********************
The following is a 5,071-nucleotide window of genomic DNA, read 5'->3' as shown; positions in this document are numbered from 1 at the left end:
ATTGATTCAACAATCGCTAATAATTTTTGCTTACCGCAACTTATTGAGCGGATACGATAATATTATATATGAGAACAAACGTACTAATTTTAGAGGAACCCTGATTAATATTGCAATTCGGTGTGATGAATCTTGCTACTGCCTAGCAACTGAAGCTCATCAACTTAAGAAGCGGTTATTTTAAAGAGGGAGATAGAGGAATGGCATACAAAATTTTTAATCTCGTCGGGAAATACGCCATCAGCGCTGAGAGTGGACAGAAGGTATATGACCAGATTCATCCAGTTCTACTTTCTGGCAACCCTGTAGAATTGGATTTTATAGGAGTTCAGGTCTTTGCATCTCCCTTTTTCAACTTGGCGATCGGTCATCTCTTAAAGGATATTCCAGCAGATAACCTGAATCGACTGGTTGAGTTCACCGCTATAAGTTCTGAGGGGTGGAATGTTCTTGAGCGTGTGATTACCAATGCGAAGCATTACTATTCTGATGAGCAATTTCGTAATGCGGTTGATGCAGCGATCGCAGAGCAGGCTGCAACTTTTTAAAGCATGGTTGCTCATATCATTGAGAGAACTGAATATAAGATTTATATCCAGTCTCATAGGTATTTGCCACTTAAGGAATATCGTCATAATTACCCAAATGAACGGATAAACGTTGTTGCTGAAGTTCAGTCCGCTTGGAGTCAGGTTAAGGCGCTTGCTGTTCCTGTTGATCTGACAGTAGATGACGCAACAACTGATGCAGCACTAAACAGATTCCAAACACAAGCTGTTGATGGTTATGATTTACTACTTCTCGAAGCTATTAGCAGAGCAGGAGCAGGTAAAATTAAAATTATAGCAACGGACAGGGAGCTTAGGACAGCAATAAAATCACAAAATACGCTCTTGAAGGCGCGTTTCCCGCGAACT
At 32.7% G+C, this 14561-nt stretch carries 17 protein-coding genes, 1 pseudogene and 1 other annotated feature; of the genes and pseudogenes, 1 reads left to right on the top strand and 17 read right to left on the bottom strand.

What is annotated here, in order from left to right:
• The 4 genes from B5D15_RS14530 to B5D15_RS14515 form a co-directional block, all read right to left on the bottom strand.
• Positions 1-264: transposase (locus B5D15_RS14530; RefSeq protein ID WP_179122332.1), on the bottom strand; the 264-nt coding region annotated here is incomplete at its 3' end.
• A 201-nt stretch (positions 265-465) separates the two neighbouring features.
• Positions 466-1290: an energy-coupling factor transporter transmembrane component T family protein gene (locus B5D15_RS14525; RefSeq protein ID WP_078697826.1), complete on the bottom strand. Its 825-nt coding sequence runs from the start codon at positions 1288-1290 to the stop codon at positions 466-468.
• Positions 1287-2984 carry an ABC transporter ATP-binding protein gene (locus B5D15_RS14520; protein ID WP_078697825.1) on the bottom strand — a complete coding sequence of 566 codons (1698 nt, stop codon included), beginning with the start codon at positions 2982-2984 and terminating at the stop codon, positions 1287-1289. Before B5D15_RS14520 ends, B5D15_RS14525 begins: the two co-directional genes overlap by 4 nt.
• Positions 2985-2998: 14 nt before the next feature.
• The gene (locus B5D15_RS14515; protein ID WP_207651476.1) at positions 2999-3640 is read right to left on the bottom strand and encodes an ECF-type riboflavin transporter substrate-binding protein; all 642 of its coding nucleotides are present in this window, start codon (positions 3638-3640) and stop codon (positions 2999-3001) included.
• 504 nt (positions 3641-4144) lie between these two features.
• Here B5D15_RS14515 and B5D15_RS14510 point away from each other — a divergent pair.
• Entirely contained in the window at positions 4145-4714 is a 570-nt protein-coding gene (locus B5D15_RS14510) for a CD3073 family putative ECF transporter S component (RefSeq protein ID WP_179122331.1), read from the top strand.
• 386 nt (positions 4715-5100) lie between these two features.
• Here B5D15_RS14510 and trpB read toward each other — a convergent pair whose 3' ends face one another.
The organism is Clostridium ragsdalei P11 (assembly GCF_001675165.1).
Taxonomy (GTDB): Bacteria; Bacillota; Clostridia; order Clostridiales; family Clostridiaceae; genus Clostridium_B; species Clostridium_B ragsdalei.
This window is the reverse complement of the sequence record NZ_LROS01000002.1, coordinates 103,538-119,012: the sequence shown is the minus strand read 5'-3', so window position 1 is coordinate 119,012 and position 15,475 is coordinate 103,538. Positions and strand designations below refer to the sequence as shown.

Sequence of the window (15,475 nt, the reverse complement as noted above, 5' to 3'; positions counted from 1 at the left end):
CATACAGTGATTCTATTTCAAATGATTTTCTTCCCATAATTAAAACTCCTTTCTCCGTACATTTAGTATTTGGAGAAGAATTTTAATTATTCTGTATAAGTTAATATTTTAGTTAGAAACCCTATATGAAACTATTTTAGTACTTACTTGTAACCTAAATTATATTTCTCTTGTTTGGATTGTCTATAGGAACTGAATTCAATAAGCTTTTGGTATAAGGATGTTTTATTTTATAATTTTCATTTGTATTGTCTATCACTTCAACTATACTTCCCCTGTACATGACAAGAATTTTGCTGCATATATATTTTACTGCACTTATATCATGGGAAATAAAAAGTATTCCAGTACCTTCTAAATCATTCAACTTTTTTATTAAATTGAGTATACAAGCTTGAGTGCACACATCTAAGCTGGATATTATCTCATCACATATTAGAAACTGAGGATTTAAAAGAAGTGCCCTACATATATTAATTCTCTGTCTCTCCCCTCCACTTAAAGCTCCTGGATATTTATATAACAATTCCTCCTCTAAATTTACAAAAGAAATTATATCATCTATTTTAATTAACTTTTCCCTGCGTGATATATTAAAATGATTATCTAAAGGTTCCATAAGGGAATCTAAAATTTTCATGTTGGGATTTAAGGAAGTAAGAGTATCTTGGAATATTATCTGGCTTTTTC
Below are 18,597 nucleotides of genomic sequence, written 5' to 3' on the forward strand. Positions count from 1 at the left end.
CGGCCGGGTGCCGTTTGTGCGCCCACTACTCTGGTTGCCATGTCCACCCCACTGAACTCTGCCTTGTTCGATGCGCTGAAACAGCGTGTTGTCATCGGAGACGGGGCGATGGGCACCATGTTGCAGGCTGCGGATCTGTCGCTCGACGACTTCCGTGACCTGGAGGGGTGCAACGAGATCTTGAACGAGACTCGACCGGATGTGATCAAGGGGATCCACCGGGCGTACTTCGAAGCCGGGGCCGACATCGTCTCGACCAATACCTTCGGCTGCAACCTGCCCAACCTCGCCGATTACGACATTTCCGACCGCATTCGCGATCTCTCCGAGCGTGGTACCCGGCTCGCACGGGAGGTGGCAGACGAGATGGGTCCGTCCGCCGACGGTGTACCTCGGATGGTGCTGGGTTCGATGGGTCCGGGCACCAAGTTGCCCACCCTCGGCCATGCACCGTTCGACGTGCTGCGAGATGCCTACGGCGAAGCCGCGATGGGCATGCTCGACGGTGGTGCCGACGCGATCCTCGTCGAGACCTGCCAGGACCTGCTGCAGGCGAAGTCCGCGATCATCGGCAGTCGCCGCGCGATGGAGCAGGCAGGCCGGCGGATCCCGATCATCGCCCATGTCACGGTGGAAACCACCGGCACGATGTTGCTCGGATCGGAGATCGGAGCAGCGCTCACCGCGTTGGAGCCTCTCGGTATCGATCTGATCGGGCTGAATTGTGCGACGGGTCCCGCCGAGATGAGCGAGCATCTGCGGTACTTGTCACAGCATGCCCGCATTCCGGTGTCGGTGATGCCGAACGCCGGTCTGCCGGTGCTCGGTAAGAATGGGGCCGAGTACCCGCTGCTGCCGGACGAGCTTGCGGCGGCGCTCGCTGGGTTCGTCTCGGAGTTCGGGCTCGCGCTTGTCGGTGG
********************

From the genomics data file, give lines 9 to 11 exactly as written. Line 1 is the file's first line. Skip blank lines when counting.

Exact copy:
• Positions 1287-2984 carry an ABC transporter ATP-binding protein gene (locus B5D15_RS14520; protein ID WP_078697825.1) on the bottom strand — a complete coding sequence of 566 codons (1698 nt, stop codon included), beginning with the start codon at positions 2982-2984 and terminating at the stop codon, positions 1287-1289. Before B5D15_RS14520 ends, B5D15_RS14525 begins: the two co-directional genes overlap by 4 nt.
• Positions 2985-2998: 14 nt before the next feature.
• The gene (locus B5D15_RS14515; protein ID WP_207651476.1) at positions 2999-3640 is read right to left on the bottom strand and encodes an ECF-type riboflavin transporter substrate-binding protein; all 642 of its coding nucleotides are present in this window, start codon (positions 3638-3640) and stop codon (positions 2999-3001) included.